You are here

A Nuclear Waste Ban: Can We Take The Bull By The Horns?


The FSIN taking $1,000,000 from the industry-based Nuclear Waste Management Organization (NWMO) has put nuclear waste back in the news. And apparently the Métis Nation has also taken hundreds of thousands of NWMO money. What does it mean that both large Aboriginal organizations have gone this far? Do they seriously believe that an industry-funded “information” campaign can create informed consent about a nuclear dump in Saskatchewan?

Relying on industry is fraught with dangers to Aboriginal self-determination and to our larger democracy. So what are people who don’t want to see Saskatchewan become a nuclear dump to do? Are we to close our eyes to the realities facing Métis and First Nations communities in the north? Are we to sidestep the role that the lack of economic opportunities in the north is playing in the nuclear waste controversy? Are we to oppose a nuclear dump while ignoring the role of the powerful uranium industry in the north?


It's not possible to do principled, effective educational work for a nuclear waste ban without reference to uranium mining. The two, after all, are inextricably connected; the yellowcake that goes out of northern mines, to be refined and converted into fuel-bundles by Cameco in Ontario, is then used in Candu reactors where it becomes spent fuel - the nuclear waste that the NWMO wants to dump in the north. By 2005 Canada accumulated 40,000 tonnes of nuclear wastes from these uranium-fueled Candus. For every year supply of uranium for one nuclear plant another 2,500 tonnes of nuclear waste is created.

It is sometimes difficult to make these links because uranium mining remains "the elephant in the room”; always there but rarely seriously discussed. And the “Uranium Curtain” which keeps us largely in the dark about uranium mining is thick and well funded. But last years’ success in stopping nuclear power plants along the North Saskatchewan River didn’t occur in a vacuum. The recommendation that we "go nuclear" actually came from the industry-based Uranium Development Partnership (UDP), as a way to add-value to the uranium industry. So did the recommendation that we take nuclear wastes. And the Coalition to bring a non-nuclear, pro-renewable energy perspective to the UDP’s public consultations was always premised on creating alternatives to this expansion of the uranium industry. This holistic approach strengthened the understanding that lay behind the opposition to nuclear power and support of renewables in the face of such heavy-handed pro-nuclear promotion.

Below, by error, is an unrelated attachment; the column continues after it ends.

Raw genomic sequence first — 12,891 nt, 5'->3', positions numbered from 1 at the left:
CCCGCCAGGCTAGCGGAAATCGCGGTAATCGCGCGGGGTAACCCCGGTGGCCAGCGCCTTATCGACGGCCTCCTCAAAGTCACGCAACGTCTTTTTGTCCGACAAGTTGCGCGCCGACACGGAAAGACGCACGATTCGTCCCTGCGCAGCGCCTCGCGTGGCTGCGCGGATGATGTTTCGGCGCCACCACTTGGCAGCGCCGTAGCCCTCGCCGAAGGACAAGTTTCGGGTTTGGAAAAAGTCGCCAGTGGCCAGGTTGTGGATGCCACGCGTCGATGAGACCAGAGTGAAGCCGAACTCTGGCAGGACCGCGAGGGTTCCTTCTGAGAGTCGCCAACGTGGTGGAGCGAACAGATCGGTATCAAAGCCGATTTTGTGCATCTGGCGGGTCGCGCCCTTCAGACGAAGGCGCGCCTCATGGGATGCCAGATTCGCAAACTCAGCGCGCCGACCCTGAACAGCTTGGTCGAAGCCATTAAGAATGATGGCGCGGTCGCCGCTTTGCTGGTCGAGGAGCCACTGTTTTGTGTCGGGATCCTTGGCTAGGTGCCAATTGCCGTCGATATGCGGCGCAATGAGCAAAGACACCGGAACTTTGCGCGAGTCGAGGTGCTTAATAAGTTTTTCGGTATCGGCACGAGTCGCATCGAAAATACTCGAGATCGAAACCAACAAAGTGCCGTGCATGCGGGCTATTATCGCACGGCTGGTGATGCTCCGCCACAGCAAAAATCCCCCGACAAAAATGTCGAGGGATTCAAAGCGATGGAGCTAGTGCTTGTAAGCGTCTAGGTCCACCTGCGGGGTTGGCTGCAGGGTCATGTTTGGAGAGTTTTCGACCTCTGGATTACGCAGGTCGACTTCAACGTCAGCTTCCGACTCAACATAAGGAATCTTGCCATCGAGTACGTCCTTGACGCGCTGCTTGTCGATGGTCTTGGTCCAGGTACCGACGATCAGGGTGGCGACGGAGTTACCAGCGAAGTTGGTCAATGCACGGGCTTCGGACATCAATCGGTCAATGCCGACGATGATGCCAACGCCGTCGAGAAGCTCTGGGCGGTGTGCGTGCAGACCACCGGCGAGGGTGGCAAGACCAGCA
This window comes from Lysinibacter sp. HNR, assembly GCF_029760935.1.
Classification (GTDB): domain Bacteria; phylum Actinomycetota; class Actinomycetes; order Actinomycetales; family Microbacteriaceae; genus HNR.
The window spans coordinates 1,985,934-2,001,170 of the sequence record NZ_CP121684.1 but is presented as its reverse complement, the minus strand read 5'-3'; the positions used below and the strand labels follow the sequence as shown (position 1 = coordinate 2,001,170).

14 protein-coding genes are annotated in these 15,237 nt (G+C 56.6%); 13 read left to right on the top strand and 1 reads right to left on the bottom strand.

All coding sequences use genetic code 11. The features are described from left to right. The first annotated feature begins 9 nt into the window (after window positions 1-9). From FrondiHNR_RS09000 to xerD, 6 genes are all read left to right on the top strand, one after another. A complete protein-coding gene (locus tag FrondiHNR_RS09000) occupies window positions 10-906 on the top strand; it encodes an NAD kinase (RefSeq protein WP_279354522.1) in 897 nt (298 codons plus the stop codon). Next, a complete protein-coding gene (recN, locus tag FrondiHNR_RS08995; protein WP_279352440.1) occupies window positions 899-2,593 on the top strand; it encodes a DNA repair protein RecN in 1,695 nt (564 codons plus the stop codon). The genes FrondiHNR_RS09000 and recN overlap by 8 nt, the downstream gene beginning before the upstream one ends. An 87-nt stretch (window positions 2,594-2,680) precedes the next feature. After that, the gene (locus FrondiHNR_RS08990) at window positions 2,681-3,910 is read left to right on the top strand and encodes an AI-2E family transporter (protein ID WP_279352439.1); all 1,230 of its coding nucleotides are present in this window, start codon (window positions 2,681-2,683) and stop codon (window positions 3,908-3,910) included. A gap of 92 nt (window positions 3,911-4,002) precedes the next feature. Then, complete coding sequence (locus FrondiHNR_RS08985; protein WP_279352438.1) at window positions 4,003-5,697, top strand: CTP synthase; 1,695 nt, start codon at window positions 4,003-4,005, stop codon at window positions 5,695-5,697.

Bringing nuclear wastes here has always been a corporate strategy. Cameco, a uranium company, co-owns Bruce Power, a nuclear power company which buys uranium from its corporate partner. Bruce Power has accumulated 40% of the nuclear wastes in Canada and is a financial backer of the NWMO. The interlocked companies want to turn the nuclear waste stream into a lucrative business and they apparently favour northern Saskatchewan for this. Cameco along with the AECL, which builds Candu reactors, has proposed this since the 1990s. The nuclear industry is now fully integrated from uranium mining and refining to nuclear power and its wastes. Areva, the other main uranium company in the north, is involved in nuclear waste reprocessing at its La Hague plant in France. And we must remain wary of the dangers of a nuclear dump as a step towards reprocessing spent fuel for plutonium, and all the proliferation risks this would present.

The Ontario communities, Ignace and Ear Falls, recently had municipal elections that defeated politicians, who were dealing with the NWMO, and so Saskatchewan's north could become a more likely target for a nuclear dump. All the promotional disinformation about uranium mining’s benefits to indigenous people is being built upon to convince northern communities they should "host" a nuclear dump. And, as occurred with uranium mine expansion, there’s lots of monetary bribery undercutting informed consent (duty to consult). Meanwhile uranium mining has not altered the relative economic position of the north; it remains the second poorest region in Canada. The wealth goes out, a clear neo-colonial process. And a similar thing would happen with an even more capital-intensive nuclear dump.